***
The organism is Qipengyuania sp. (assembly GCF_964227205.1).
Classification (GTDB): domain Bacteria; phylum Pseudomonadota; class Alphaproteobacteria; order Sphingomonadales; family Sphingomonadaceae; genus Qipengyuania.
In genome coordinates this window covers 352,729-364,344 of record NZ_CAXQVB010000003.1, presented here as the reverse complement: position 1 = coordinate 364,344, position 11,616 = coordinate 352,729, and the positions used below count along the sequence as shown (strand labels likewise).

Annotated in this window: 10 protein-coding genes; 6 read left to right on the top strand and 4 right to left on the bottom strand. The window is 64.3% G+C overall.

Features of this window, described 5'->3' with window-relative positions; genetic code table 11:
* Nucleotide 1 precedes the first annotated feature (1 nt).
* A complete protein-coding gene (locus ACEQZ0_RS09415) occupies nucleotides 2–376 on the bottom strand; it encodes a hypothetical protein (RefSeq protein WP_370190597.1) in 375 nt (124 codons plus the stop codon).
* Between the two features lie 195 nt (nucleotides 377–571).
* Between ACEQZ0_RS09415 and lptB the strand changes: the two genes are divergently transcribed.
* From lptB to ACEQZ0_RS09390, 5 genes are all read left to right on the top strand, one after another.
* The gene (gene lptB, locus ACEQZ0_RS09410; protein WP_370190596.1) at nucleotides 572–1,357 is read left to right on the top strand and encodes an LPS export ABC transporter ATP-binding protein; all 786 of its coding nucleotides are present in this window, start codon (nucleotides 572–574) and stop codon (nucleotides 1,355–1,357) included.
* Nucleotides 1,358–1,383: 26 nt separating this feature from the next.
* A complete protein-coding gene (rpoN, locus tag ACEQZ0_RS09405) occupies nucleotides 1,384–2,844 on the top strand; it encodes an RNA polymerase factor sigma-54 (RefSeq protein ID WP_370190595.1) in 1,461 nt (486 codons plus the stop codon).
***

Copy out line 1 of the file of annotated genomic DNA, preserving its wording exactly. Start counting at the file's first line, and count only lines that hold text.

The organism is Qipengyuania sp. (assembly GCF_964227205.1).